"It baffles us why Chikane would say exportation should go ahead because there's still smuggling in the fields, and the army has not been removed," said Tiseke Kasambala, senior researcher in HRW's Africa division.
"We are still seeing forced labor, beatings and torture, and the sexual assault of women," Kasambala told Deutsche Welle. "That is something that needs to be addressed as a matter of urgency by the government of Zimbabwe and by the KP."
The European Union in a statement urged members of the certification scheme to put greater pressure on Zimbabwe to improve the situation of mine workers to meet the minimum standards set out by the KP.
It followed on the heels of a US appeal. Philip Crowley, a spokesman for the US State Department, said that Washington was "disappointed" that consensus was not reached in Tel Aviv.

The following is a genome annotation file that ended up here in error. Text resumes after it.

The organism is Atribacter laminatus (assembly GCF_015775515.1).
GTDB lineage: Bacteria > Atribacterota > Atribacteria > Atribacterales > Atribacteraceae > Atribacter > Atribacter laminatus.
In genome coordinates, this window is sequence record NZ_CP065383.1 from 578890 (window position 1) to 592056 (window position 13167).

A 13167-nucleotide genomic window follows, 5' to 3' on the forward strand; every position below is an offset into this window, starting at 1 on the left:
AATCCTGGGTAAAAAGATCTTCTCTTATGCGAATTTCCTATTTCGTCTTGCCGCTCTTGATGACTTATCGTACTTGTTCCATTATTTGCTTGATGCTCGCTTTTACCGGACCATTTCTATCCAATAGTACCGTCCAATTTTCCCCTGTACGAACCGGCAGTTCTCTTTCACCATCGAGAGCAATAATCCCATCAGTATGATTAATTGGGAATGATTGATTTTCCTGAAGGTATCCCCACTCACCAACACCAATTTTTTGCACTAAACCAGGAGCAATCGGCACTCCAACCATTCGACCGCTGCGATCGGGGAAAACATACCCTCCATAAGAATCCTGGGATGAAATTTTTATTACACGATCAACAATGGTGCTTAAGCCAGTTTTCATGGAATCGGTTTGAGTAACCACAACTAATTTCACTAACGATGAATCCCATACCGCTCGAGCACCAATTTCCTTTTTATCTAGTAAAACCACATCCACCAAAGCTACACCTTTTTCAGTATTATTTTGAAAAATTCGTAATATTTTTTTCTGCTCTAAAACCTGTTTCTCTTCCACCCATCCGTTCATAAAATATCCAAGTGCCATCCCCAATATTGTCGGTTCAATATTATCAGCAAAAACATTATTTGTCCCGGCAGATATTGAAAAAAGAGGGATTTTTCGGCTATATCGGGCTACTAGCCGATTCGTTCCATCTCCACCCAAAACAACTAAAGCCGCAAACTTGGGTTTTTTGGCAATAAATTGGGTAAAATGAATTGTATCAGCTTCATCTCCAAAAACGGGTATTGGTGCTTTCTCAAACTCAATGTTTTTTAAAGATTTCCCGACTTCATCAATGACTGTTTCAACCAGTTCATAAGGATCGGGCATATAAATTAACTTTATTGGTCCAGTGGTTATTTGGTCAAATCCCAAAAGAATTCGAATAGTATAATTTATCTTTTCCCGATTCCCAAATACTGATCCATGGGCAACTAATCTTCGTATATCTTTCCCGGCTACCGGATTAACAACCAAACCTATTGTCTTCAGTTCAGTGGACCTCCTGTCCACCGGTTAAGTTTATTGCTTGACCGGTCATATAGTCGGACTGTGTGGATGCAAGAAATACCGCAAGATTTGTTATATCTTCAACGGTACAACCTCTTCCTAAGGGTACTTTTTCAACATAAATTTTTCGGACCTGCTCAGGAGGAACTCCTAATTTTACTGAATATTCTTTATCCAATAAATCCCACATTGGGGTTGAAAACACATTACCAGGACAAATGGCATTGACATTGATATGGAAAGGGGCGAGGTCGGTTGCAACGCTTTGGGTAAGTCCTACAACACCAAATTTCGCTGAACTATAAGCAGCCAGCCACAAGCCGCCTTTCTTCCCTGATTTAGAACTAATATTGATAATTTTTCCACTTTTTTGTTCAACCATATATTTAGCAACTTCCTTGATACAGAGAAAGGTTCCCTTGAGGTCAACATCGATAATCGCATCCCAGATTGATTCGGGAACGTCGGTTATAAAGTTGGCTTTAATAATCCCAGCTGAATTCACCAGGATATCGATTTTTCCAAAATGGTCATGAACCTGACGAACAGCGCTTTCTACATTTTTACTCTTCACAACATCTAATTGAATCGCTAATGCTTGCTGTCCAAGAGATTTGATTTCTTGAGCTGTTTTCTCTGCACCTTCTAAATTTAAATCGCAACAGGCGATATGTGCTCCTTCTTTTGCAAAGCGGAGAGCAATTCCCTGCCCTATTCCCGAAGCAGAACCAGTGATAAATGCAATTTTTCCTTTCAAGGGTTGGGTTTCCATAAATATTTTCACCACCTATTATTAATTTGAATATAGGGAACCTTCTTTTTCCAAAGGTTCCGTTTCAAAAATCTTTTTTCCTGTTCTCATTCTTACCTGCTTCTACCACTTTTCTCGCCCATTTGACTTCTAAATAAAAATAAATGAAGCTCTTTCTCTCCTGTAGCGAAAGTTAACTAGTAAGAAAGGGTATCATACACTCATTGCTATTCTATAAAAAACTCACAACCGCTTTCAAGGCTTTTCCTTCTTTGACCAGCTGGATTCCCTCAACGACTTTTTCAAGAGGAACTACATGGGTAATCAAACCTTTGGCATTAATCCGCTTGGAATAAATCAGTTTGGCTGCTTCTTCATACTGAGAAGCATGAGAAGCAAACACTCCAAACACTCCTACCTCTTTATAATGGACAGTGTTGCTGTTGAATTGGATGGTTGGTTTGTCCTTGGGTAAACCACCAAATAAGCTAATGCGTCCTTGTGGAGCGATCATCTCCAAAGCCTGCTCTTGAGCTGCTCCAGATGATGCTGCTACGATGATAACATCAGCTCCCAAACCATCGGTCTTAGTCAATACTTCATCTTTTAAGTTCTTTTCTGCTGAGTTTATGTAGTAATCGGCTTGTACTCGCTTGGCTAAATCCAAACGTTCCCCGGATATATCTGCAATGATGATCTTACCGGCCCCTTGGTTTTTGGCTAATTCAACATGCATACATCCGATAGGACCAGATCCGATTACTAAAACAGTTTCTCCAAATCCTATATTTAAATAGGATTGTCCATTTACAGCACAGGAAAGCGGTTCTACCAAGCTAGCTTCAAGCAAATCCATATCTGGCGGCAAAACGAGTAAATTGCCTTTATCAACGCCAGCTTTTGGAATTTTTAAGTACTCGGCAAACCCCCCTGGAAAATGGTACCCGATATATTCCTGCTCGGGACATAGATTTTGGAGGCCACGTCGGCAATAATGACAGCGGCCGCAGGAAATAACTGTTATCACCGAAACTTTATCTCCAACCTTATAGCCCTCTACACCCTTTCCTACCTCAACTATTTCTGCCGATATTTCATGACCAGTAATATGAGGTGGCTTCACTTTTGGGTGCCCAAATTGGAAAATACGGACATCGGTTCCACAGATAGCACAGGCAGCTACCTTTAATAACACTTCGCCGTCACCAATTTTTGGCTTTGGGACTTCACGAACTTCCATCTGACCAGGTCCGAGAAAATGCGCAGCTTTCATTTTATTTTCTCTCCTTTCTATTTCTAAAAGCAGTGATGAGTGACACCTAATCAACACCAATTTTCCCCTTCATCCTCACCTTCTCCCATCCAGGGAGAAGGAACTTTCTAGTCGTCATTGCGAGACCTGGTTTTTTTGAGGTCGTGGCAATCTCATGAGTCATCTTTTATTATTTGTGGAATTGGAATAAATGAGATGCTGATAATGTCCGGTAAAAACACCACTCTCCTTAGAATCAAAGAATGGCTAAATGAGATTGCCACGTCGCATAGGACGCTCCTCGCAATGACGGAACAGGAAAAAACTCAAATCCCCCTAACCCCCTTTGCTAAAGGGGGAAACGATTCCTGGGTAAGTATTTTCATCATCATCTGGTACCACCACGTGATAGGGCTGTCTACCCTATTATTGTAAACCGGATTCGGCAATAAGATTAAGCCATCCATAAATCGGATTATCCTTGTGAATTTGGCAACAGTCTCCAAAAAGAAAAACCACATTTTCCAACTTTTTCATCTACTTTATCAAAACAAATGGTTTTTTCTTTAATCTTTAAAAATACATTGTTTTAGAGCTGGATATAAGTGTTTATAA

"It is important that Zimbabwe address the ongoing diamond smuggling and human rights violations in and around the Marange diamond fields," Crowley told reporters.
Women in the Marange fields are often victims of violence and abuse by the security forces
But while every participant involved in the KP had a role to play in urging the government to take its responsibilities seriously, it was Zimbabwe's neighboring countries which could have the most clout, Dunnebacke said.
"Other African nations, including South Africa, have an extremely important role to play in pushing the authorities in Zimbabwe toward compliance," she said. "The Kimberley Process is incredibly important for all African diamond-producing countries."
The certification scheme had helped to bring more official diamond revenues to countries such as the Democratic Republic of Congo and Angola, as well as reduce smuggling, she said.